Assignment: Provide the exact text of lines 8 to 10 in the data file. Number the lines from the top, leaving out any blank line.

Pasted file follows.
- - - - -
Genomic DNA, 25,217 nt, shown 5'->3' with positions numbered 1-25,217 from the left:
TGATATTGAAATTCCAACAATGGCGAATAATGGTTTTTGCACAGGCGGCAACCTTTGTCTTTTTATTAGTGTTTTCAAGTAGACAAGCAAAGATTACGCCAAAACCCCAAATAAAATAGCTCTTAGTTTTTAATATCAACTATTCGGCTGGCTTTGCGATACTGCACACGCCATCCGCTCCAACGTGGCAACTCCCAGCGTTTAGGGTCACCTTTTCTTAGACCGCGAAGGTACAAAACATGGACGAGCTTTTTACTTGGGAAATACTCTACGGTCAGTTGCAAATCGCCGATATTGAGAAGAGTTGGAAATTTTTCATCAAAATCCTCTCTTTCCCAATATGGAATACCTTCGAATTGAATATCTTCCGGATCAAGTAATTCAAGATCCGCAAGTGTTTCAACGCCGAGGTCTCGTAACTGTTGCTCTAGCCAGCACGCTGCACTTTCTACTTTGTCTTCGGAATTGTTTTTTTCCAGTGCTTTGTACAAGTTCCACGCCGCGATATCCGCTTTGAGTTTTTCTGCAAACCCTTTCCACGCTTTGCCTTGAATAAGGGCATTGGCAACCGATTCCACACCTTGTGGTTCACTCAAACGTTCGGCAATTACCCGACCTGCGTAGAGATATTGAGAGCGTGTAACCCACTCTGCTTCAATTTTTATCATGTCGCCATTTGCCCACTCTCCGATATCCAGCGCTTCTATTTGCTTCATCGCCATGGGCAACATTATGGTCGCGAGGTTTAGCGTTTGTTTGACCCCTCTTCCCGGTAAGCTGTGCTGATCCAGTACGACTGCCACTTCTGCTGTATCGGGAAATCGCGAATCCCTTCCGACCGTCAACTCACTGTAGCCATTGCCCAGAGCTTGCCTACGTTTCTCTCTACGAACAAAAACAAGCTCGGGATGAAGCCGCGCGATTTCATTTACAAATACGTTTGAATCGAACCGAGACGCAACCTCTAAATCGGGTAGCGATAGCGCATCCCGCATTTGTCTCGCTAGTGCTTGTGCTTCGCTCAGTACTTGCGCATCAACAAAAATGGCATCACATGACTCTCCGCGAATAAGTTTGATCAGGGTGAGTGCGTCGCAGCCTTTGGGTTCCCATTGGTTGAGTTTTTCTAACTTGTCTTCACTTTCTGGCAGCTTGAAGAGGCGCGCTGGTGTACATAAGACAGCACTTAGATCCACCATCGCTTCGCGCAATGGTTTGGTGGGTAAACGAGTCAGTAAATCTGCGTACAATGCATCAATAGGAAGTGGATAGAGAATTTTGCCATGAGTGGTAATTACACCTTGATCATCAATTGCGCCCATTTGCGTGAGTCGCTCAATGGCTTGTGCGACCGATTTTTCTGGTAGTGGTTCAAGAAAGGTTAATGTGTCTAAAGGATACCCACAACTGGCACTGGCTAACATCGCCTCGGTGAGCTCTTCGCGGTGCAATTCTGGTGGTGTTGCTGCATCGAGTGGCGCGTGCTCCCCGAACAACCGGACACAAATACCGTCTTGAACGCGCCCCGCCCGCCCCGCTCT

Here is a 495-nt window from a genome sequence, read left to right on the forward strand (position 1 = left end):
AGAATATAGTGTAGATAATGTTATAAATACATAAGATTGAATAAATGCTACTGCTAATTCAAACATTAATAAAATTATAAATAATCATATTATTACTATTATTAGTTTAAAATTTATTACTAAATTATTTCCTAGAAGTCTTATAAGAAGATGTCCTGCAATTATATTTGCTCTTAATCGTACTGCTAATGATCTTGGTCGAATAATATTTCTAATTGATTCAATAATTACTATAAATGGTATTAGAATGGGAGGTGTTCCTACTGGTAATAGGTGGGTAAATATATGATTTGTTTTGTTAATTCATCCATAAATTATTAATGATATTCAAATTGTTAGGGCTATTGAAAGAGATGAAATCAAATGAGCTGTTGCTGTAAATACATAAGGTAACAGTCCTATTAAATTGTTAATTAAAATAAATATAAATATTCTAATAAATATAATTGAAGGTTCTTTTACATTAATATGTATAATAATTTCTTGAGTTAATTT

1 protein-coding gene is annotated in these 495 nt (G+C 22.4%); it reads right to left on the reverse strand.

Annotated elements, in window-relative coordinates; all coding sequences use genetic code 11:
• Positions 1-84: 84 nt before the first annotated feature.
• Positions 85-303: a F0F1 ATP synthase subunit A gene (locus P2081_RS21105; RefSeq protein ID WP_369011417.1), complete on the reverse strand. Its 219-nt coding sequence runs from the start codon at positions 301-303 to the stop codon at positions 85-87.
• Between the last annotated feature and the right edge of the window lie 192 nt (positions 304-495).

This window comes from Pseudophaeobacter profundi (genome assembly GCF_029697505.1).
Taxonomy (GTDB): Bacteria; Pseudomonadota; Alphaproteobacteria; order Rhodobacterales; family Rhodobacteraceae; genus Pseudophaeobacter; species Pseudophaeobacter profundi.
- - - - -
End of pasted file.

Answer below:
• Positions 85-303: a F0F1 ATP synthase subunit A gene (locus P2081_RS21105; RefSeq protein ID WP_369011417.1), complete on the reverse strand. Its 219-nt coding sequence runs from the start codon at positions 301-303 to the stop codon at positions 85-87.
• Between the last annotated feature and the right edge of the window lie 192 nt (positions 304-495).

This window comes from Pseudophaeobacter profundi (genome assembly GCF_029697505.1).